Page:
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The day the dancing stopped
Suzie Pavlat loved to dance. That was obvious to anyone who knew her. She would twirl around her living room, dancing all the time. And when asked, she would volunteer that when she grew up she was going to be “a ballerina or a mommy.”
So the day the dancing stopped, her father knew something was wrong. Suzie no longer had the strength or energy to get up and dance. Her dream of being a ballerina would have to be put aside. Suzie was going to need all of her energy and strength just to stay alive.
Suzie had a cancer called neuroblastoma, a solid tumor that St. Jude doctors are continuing to research with some success. In fact, survival rates have improved from 10 percent in 1962, when St. Jude opened, to almost 60 percent today. But Suzie’s case was a tough one. Over the next eight years, the Pavlats would endure a roller coaster of emotions—hope followed by disappointment, second chances that would evaporate in time.
Suzie’s treatment included chemotherapy, radiation and a bone marrow transplant. At one point, remembered her father, Jack, they thought they had beaten the disease. “We had been told that with the transplant, if you go 36 months, 90 percent of those people don’t have any problem.”
Suzie made it to 35 months, only to have the cancer return. It was then that her doctors turned to St. Jude. Another year of chemo and a cancer vaccine that St. Jude doctors had been working on again put the cancer into remission. But, again, it returned.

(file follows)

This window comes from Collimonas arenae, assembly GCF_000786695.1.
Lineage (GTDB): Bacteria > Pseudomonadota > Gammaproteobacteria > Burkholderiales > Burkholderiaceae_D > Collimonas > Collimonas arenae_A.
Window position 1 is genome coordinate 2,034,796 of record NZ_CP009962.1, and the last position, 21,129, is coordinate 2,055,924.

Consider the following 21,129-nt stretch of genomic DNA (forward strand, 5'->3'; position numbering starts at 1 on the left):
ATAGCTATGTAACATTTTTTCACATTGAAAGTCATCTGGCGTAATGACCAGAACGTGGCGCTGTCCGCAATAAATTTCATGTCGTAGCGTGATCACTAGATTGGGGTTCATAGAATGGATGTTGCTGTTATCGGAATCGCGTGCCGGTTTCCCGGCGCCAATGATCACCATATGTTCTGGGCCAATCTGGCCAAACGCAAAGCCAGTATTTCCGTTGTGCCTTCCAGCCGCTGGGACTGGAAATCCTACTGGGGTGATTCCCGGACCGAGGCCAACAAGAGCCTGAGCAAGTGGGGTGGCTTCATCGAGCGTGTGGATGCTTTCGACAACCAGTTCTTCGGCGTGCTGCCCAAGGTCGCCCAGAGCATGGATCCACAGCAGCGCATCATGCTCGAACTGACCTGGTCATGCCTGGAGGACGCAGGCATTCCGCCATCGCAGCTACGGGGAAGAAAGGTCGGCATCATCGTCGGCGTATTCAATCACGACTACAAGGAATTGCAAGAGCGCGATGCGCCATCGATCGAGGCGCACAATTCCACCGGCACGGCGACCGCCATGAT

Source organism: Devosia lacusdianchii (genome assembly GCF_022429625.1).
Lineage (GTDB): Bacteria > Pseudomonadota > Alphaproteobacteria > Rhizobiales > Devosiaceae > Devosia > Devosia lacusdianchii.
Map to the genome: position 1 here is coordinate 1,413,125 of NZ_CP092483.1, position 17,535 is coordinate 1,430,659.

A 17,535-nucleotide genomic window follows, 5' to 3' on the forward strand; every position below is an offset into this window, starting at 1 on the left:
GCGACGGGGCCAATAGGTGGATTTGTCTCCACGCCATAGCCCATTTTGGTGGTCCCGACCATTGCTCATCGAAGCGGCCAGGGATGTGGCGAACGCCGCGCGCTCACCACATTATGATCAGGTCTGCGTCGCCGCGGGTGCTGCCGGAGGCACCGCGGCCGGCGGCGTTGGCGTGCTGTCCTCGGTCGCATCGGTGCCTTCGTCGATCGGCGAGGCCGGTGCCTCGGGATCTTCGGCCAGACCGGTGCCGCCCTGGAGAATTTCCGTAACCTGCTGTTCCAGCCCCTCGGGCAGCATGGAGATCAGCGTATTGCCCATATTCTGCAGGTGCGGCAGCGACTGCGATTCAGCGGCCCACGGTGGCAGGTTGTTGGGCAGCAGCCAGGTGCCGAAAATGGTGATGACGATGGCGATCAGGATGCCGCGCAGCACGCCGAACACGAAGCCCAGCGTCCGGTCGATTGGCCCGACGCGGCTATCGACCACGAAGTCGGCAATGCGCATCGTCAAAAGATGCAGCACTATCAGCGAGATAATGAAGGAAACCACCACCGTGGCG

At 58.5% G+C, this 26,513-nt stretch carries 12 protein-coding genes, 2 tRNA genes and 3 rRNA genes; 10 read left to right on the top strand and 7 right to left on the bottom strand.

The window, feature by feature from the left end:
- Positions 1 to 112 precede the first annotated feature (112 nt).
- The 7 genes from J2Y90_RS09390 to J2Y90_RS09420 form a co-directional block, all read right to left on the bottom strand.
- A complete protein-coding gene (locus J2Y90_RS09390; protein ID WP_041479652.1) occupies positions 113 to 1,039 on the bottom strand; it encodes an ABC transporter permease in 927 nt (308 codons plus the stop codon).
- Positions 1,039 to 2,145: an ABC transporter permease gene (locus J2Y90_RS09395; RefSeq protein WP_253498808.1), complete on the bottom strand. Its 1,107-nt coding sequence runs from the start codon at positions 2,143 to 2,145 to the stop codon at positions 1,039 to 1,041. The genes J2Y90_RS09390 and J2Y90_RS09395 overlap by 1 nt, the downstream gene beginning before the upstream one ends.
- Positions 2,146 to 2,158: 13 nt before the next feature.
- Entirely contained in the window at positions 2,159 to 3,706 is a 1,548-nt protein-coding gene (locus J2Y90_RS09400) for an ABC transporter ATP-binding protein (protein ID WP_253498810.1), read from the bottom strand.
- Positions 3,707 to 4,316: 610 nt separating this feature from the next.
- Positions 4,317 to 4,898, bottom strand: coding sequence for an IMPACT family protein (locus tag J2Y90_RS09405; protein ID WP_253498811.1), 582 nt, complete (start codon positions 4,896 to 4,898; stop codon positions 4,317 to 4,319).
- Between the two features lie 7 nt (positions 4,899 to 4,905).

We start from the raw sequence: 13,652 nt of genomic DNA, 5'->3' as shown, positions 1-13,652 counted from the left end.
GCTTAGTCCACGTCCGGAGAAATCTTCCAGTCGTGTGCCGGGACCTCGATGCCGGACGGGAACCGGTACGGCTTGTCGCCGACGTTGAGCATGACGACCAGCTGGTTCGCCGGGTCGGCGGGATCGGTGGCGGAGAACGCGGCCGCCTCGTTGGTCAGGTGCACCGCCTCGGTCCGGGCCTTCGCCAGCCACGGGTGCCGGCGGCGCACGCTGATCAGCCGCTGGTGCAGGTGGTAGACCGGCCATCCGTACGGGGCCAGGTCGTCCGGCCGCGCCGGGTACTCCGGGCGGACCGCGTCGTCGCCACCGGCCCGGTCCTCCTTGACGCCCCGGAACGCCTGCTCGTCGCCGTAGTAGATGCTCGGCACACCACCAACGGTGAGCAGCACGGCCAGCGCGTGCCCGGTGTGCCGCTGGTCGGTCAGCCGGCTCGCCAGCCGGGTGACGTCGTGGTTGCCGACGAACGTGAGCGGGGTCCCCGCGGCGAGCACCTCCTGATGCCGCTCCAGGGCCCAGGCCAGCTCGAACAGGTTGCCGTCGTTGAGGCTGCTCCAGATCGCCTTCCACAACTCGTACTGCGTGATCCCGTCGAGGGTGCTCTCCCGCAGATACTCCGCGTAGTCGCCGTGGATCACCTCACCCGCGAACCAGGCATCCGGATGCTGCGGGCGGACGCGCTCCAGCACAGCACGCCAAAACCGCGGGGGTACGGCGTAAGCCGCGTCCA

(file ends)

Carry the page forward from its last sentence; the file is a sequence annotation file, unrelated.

“Failure is not an option,” her father would say. Researchers and doctors at St. Jude agreed and continued to look for ways to fight off the cancer.
Suzie would face these new challenges with a beautiful smile. “She always had a gorgeous smile,” Jack said.
In the meantime, the family continued to cherish every moment they had together. “Every time we get a chance to do something, we go for it,” Jack said. He left his position as a Lieutenant Commander in the U.S. Navy to take care of his daughter and his wife, who also had been stricken with cancer. They also began to support St. Jude by appearing at events across the country, encouraging supporters and donors to not give up on children like Suzie, who needed their help.
“We felt every day was a blessing,” Jack said. “We wanted to make the most of it because we never knew how many days there would be.”
In 2000, Suzie, then 10 years old, sat at a large round table in the Tiger Woods Library of the Target House in Memphis. (Target House is a long-term stay facility for St. Jude patients). She was still thinking about what she wanted to be when she grew up and was writing a handwritten letter for St. Jude that would go out to donors.
She thought about her original dream of being a ballerina, and she thought about all the people who had helped her over the years in her fight against cancer. After giving it some thought, she wrote: “When I grow up, I want to be a doctor or a mommy.”
Suzie never got to do either. On August 12, 2001, after battling cancer for more than eight years, Suzie died at her home. She was 11 years old.
“The only comfort we have is that we know we did everything we could because of the doctors at St. Jude,” Jack said. “Our children are just so important that the research must go on.”